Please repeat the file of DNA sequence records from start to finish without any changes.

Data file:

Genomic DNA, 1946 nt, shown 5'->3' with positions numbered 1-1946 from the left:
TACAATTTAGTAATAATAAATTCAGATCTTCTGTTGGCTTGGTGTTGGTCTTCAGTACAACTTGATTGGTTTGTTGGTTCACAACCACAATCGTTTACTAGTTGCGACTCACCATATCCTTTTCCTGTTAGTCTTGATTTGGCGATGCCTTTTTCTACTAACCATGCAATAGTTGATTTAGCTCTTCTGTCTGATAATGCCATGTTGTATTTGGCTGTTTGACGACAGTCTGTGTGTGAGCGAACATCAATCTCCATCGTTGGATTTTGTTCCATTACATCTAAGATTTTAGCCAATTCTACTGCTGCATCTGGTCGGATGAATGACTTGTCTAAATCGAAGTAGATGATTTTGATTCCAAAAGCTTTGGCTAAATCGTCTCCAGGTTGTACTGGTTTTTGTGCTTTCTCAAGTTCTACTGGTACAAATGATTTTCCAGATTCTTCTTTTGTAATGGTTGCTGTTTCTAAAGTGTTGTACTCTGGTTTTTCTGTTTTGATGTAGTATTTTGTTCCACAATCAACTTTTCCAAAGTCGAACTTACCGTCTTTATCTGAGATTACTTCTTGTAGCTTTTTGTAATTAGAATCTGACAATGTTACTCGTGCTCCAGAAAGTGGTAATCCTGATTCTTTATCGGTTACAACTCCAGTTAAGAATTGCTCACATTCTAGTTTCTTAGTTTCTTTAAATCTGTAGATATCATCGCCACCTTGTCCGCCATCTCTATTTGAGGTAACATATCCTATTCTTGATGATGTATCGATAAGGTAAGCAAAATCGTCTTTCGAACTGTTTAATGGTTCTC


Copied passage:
Genomic DNA, 1946 nt, shown 5'->3' with positions numbered 1-1946 from the left:
TACAATTTAGTAATAATAAATTCAGATCTTCTGTTGGCTTGGTGTTGGTCTTCAGTACAACTTGATTGGTTTGTTGGTTCACAACCACAATCGTTTACTAGTTGCGACTCACCATATCCTTTTCCTGTTAGTCTTGATTTGGCGATGCCTTTTTCTACTAACCATGCAATAGTTGATTTAGCTCTTCTGTCTGATAATGCCATGTTGTATTTGGCTGTTTGACGACAGTCTGTGTGTGAGCGAACATCAATCTCCATCGTTGGATTTTGTTCCATTACATCTAAGATTTTAGCCAATTCTACTGCTGCATCTGGTCGGATGAATGACTTGTCTAAATCGAAGTAGATGATTTTGATTCCAAAAGCTTTGGCTAAATCGTCTCCAGGTTGTACTGGTTTTTGTGCTTTCTCAAGTTCTACTGGTACAAATGATTTTCCAGATTCTTCTTTTGTAATGGTTGCTGTTTCTAAAGTGTTGTACTCTGGTTTTTCTGTTTTGATGTAGTATTTTGTTCCACAATCAACTTTTCCAAAGTCGAACTTACCGTCTTTATCTGAGATTACTTCTTGTAGCTTTTTGTAATTAGAATCTGACAATGTTACTCGTGCTCCAGAAAGTGGTAATCCTGATTCTTTATCGGTTACAACTCCAGTTAAGAATTGCTCACATTCTAGTTTCTTAGTTTCTTTAAATCTGTAGATATCATCGCCACCTTGTCCGCCATCTCTATTTGAGGTAACATATCCTATTCTTGATGATGTATCGATAAGGTAAGCAAAATCGTCTTTCGAACTGTTTAATGGTTCTC